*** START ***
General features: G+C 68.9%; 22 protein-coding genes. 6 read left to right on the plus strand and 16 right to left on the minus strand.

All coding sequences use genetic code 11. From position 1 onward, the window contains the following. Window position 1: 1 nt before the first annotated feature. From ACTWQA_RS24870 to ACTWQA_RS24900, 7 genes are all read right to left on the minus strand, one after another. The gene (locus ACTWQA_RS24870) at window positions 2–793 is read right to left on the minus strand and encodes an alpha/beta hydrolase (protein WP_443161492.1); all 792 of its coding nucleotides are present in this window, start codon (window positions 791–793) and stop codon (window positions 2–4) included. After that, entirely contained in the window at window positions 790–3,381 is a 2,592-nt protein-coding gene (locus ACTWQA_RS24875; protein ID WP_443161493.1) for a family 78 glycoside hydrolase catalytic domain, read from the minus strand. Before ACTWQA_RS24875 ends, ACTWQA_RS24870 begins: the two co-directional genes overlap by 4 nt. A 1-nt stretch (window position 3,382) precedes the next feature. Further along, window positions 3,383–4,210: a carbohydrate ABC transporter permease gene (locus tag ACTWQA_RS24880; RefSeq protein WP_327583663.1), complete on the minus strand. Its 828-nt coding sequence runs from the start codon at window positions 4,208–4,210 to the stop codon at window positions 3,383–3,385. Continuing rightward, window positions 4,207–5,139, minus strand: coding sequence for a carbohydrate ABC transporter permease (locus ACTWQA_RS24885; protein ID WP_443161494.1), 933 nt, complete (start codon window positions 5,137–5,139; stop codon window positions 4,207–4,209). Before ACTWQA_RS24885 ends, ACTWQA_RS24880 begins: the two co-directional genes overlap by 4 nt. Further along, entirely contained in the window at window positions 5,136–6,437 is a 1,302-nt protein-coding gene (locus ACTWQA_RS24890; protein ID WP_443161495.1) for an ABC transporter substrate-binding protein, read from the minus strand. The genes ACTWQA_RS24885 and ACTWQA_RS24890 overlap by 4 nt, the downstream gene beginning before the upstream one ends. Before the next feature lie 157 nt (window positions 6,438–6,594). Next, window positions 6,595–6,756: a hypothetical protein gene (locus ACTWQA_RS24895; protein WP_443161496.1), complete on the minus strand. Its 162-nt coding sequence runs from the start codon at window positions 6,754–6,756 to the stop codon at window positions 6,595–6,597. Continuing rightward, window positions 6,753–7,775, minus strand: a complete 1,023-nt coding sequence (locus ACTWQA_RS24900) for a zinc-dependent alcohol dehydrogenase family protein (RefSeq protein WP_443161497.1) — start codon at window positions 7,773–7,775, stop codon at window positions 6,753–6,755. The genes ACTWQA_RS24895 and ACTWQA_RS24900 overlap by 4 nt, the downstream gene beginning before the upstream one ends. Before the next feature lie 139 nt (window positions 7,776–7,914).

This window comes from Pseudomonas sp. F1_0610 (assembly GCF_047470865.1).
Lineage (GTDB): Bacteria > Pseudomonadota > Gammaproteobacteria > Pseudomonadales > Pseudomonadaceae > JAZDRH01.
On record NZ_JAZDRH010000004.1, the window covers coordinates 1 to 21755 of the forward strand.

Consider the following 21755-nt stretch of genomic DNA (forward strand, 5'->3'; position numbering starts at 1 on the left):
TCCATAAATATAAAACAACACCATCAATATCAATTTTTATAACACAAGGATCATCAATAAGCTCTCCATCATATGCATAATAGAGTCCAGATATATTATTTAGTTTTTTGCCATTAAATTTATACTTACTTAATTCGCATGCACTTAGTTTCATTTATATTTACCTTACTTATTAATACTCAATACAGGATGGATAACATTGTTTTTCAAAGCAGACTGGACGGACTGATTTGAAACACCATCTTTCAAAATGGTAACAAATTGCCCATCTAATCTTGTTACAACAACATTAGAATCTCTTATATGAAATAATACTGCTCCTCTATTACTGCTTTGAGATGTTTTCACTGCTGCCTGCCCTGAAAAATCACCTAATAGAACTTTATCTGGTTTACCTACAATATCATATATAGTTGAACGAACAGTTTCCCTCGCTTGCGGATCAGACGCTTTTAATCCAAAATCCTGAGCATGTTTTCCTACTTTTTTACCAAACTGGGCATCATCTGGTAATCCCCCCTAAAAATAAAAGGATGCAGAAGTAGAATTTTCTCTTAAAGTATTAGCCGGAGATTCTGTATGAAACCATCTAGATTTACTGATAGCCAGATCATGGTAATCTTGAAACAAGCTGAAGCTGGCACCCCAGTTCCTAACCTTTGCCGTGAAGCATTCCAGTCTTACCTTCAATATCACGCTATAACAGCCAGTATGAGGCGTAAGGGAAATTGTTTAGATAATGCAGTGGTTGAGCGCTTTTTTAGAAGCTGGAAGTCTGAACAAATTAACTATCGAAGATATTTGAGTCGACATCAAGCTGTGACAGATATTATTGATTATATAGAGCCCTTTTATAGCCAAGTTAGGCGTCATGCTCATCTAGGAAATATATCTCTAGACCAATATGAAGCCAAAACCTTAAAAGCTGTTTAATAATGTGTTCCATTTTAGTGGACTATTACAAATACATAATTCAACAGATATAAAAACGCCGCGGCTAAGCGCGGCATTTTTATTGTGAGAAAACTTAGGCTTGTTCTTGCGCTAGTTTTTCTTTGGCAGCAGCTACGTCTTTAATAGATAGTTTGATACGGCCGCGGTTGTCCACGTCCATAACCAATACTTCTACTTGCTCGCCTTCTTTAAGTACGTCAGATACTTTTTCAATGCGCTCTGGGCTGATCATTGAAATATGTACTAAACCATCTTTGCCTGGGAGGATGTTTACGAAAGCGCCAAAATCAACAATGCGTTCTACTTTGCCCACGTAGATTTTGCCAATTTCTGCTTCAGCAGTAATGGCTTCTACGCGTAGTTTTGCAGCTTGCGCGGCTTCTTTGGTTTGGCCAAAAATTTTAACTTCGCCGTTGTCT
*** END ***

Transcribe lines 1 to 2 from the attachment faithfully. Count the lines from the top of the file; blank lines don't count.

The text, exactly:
General features: G+C 68.9%; 22 protein-coding genes. 6 read left to right on the plus strand and 16 right to left on the minus strand.

All coding sequences use genetic code 11. From position 1 onward, the window contains the following. Window position 1: 1 nt before the first annotated feature. From ACTWQA_RS24870 to ACTWQA_RS24900, 7 genes are all read right to left on the minus strand, one after another. The gene (locus ACTWQA_RS24870) at window positions 2–793 is read right to left on the minus strand and encodes an alpha/beta hydrolase (protein WP_443161492.1); all 792 of its coding nucleotides are present in this window, start codon (window positions 791–793) and stop codon (window positions 2–4) included. After that, entirely contained in the window at window positions 790–3,381 is a 2,592-nt protein-coding gene (locus ACTWQA_RS24875; protein ID WP_443161493.1) for a family 78 glycoside hydrolase catalytic domain, read from the minus strand. Before ACTWQA_RS24875 ends, ACTWQA_RS24870 begins: the two co-directional genes overlap by 4 nt. A 1-nt stretch (window position 3,382) precedes the next feature. Further along, window positions 3,383–4,210: a carbohydrate ABC transporter permease gene (locus tag ACTWQA_RS24880; RefSeq protein WP_327583663.1), complete on the minus strand. Its 828-nt coding sequence runs from the start codon at window positions 4,208–4,210 to the stop codon at window positions 3,383–3,385. Continuing rightward, window positions 4,207–5,139, minus strand: coding sequence for a carbohydrate ABC transporter permease (locus ACTWQA_RS24885; protein ID WP_443161494.1), 933 nt, complete (start codon window positions 5,137–5,139; stop codon window positions 4,207–4,209). Before ACTWQA_RS24885 ends, ACTWQA_RS24880 begins: the two co-directional genes overlap by 4 nt. Further along, entirely contained in the window at window positions 5,136–6,437 is a 1,302-nt protein-coding gene (locus ACTWQA_RS24890; protein ID WP_443161495.1) for an ABC transporter substrate-binding protein, read from the minus strand. The genes ACTWQA_RS24885 and ACTWQA_RS24890 overlap by 4 nt, the downstream gene beginning before the upstream one ends. Before the next feature lie 157 nt (window positions 6,438–6,594). Next, window positions 6,595–6,756: a hypothetical protein gene (locus ACTWQA_RS24895; protein WP_443161496.1), complete on the minus strand. Its 162-nt coding sequence runs from the start codon at window positions 6,754–6,756 to the stop codon at window positions 6,595–6,597. Continuing rightward, window positions 6,753–7,775, minus strand: a complete 1,023-nt coding sequence (locus ACTWQA_RS24900) for a zinc-dependent alcohol dehydrogenase family protein (RefSeq protein WP_443161497.1) — start codon at window positions 7,773–7,775, stop codon at window positions 6,753–6,755. The genes ACTWQA_RS24895 and ACTWQA_RS24900 overlap by 4 nt, the downstream gene beginning before the upstream one ends. Before the next feature lie 139 nt (window positions 7,776–7,914).